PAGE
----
After meeting my birthfather Gil, I begin to love not only him, but also the culture and history of my ancestors.
Here’s an excerpt from Split at the Root: A Memoir of Love and Lost Identity.:
In Jamaica, so many years ago, Dr. Dezon was all set to tell me about shiploads of Caribs who were taken from the island of St. Vincent by the English and dumped on the Central American coast. At the time I was not interested in learning about Caribs; I was studying the Vienna Congress and listening to Waltzes, the rage of the time, because they were considered sensual. I could have learned something about my ancestors then, had I wanted to.
Like all people, mine created an environment that shaped their culture. They shared a colorful history and were a racial and cultural amalgam. I have the blood of three distinct races running through my veins. My dark skin and kinky hair rewards me with African ancestors, Old Man Reed had been a rather pale European man and, as a Carib, or Garifuna, I descend from Native Americans as well.
When I was 28, I traveled to Kenya on a photo shoot. I studied the faces of people there, hoping to find features similar to my own because I accepted my ancestral African genes that had a memory of vast plains, perhaps of the mighty Kilimanjaro, of stampeding elephants, galloping giraffe herds, of panthers, lions, hyenas, baboons, hippopotami. Africa was exotic to me, an exoticism I feared. Beautiful as it was, I mistrusted it. Those impeccably white coral beaches of Mombasa and Malindi on the Indian Ocean did not ring familiar. My African ancestors must have originated from another part of the continent.
Some of my ancestral memory is Garifuna. They were the feisty Arawaks whom neither the Spanish, nor later the British or the French with their advanced technology, managed to subjugate. They were the only island inhabitants who survived the European encounter by retreating to the remote, mountainous Windward Island of Saint Vincent. In the sixteenth century, a slaver capsized off St. Vincent’s coast. The Africans arrived with peaceful intentions and the natives on the island welcomed them. In time, word spread throughout the Caribbean that escaped slaves who reached St. Vincent could live there free. That is how the diminutive island became a haven for runaway slaves or maroons.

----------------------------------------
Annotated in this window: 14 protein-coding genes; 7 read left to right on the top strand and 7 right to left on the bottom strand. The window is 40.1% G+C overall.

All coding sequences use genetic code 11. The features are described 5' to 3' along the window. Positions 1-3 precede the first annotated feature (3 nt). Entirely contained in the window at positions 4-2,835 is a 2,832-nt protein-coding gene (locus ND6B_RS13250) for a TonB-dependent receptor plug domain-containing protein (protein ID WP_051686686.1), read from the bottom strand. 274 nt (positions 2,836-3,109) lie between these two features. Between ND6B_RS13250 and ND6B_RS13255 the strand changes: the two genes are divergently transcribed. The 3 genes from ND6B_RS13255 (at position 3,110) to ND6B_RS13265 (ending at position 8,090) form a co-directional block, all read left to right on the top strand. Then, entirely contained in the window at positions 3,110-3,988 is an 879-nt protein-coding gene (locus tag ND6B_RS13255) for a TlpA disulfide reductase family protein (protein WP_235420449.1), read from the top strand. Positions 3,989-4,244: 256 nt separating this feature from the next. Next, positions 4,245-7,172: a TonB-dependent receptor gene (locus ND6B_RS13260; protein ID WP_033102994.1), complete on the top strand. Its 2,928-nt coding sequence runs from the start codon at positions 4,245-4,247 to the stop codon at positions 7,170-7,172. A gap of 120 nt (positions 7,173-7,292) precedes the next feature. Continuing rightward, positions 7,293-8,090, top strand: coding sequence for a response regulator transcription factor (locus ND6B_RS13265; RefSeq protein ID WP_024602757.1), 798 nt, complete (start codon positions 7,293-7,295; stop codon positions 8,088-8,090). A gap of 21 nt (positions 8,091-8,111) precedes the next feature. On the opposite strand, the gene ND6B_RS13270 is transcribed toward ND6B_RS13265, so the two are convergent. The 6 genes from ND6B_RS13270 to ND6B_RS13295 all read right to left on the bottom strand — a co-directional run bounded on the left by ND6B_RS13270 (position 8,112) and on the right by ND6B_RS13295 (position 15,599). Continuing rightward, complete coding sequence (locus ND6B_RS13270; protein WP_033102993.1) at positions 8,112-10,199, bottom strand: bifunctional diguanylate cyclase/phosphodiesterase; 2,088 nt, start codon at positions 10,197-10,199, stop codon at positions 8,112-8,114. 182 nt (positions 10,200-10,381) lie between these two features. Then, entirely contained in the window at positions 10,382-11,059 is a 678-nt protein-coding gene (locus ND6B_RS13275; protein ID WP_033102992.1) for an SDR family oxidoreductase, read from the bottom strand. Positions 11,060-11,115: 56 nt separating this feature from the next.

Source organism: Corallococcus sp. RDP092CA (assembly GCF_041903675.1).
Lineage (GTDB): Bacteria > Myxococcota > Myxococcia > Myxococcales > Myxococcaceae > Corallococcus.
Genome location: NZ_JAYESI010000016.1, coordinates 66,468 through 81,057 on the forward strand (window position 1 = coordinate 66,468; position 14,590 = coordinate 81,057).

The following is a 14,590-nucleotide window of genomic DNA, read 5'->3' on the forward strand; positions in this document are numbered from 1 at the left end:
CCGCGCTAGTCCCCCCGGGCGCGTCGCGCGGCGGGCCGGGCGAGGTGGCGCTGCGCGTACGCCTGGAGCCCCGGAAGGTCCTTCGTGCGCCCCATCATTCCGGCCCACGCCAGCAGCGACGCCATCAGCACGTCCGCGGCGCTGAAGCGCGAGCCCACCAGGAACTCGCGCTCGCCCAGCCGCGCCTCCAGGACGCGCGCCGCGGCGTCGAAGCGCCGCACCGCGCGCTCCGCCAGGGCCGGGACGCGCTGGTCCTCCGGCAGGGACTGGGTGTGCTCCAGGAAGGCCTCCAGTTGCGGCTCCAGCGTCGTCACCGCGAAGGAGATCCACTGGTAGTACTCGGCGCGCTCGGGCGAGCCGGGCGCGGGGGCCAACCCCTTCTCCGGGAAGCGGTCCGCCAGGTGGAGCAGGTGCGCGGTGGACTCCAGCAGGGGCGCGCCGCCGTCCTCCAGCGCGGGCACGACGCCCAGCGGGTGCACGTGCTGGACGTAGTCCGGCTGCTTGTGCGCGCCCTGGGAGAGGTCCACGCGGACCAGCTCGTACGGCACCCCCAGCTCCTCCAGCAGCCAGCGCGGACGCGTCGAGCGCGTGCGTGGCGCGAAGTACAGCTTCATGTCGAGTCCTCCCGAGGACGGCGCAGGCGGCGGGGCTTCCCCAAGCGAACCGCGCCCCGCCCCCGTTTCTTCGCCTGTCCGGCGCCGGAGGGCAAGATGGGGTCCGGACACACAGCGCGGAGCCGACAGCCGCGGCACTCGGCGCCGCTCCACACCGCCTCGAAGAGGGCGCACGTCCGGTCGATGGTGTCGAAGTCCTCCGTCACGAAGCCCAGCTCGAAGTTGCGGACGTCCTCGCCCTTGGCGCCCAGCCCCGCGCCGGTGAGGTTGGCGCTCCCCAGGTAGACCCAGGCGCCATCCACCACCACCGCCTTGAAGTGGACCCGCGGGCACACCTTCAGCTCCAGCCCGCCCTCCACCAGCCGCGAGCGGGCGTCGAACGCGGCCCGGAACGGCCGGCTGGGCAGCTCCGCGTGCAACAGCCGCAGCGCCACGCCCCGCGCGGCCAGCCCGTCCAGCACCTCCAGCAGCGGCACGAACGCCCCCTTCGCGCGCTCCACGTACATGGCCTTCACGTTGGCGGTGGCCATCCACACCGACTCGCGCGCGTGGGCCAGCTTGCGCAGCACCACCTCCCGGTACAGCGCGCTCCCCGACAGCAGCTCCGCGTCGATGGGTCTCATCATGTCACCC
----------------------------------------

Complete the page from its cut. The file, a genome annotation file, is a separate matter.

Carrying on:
The Caribs were warriors, the Africans survivors. Upon seizing the island in the late seventeenth century, the British began a century-long effort to suppress and dominate the inhabitants. While the British could not subdue the fiercely independent population, they diminished their numbers to a few thousand. These they deported in 1797 to Roatan, a sandy island off Honduras. From there the survivors migrated to areas that were more hospitable. Settling on the northern fringe of Central America, they proceeded to decorate the Atlantic coast of Guatemala, Honduras, Nicaragua, and Belize with small communities of dark-skinned people.
Mine is the history of a people whose ancestors had great survival instincts and a fierce fighting nature. They had an ingrained sense for liberty and fairness, and demanded an independent, autonomous existence. They would not be subjugated. Die, at the hand of oppressors, yes; live enslaved, never! To be a descendant of Caribs, of a few people who had driven the English and French to frustration for over a century, who never relinquished their right to freedom, is a powerful legacy. My African ancestors had been tricked, imprisoned, enslaved, and still managed to escape their dismal fate by running away and living free among Caribs. My legacy is one of a people who, in the face of European technological supremacy and the blind greed that made them use it, fought to maintain their liberty, their dignity, their autonomy, and won. What a legacy! What joy to have found this unusual father: part Carib, part maroon, half European. A man who doesn’t back down from anyone!
Read more: Split at the Root: A Memoir of Love and Lost Identity (Kindle) or Split at the Root: A Memoir of Love and Lost Identity.